First meeting thoughts…

Wow, am I glad I spent the last seven years before my official retirement working at Service Canada in a section called Strategic Services. It’s like Cheryl O’Toole and Raelene Graham- Theriault trained me to be ready for these meetings. It was an excellent first orientation session for me and I cannot wait until Wednesday for the next 2 1/2 hours. Other than a sore butt because I am not used to sitting still that long and really should have rethought doing my first one hour bike ride in two years today, it was all good.

Having a good overview of the structure, responsibilities, which activities are currently by zone or regional, and who the major players are has situated me well. Now I have a copy of By-Laws ( I know it’s weird I like them) I had already read the Act, and strategic plans. Now I have research. Am I sounding nerdy now?

I loved my years of managing operations, management services with HR and budgets, IT , my Immigration work and my front line work and would not have changed a bit of that. Sometimes its like it all comes together at some point and this may be one of those cases. I am sure it will be a lot of work and learning but fun and exciting too.

And the meetings begin…

My five pound binder arrived this week and I have been picking my way through it to get started. Tonight is the first part of orientation. There will be three evenings of Zoom orientation, each 2 1/2 hours then meetings on two days next week. While I am nervous at this new step in my life (as I always have been when starting something new) I am truly looking forward to learning more about Horizon Health and seeing where I can be of some value.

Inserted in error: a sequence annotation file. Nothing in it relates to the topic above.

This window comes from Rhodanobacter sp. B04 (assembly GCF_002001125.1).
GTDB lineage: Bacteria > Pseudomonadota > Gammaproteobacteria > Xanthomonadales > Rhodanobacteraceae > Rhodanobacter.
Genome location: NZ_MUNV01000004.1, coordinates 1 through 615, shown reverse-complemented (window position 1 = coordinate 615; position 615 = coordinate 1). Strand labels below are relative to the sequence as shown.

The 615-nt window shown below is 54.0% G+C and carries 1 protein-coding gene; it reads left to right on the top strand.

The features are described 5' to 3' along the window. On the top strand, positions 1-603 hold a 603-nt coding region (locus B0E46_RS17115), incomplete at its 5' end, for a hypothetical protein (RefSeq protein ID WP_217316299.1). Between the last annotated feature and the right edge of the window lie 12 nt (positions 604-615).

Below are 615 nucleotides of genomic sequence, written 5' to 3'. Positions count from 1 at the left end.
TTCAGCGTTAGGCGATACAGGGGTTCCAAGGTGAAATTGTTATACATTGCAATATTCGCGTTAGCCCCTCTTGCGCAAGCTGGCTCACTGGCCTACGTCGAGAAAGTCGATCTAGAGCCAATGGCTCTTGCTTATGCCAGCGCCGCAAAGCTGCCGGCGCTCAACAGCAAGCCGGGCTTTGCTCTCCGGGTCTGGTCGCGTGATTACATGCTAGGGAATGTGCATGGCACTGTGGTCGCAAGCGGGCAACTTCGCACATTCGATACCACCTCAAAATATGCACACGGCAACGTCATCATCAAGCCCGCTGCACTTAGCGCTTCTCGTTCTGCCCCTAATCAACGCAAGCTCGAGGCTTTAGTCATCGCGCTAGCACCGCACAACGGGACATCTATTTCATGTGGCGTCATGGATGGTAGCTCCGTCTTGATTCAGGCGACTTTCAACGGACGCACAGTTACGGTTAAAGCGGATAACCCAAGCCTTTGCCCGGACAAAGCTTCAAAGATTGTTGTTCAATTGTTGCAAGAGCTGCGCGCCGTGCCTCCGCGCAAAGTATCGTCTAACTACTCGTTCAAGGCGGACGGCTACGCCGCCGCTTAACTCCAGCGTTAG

Today is the day

Today the Edmundston area votes. After 8 pm tonight we should hear results. It’s been a strange time having the announcements delayed. I am not sure how others in this waiting game feel. You concentrate on the election while thinking about the “what will I be able to accomplish if I am successful”. Then you wait. Today it’s a bit of excitement and worry that there will be disappointment .

I do know if I am not successful there are other good candidates. We are so fortunate that people do step forward for this democratic purpose. I also think about the 1800 NBers and 547 health care workers who worked to develop the new strategic 5 year health care plan There has been so much accomplished but still so far to go.

Health care is a critical part of healthy communities. Take some time to read the plan. I am hoping I will be able to be part of working towards the objectives in this plan as one of your representatives.

Its been a busy week

It has been a busy week, both at home and for volunteer work. Responding to emails from individuals and preparing response to media requests, putting up signs, or preparing mailouts, I am surprised at how much time this takes. I can only imaging what those vying for mayor or councilor positions are doing.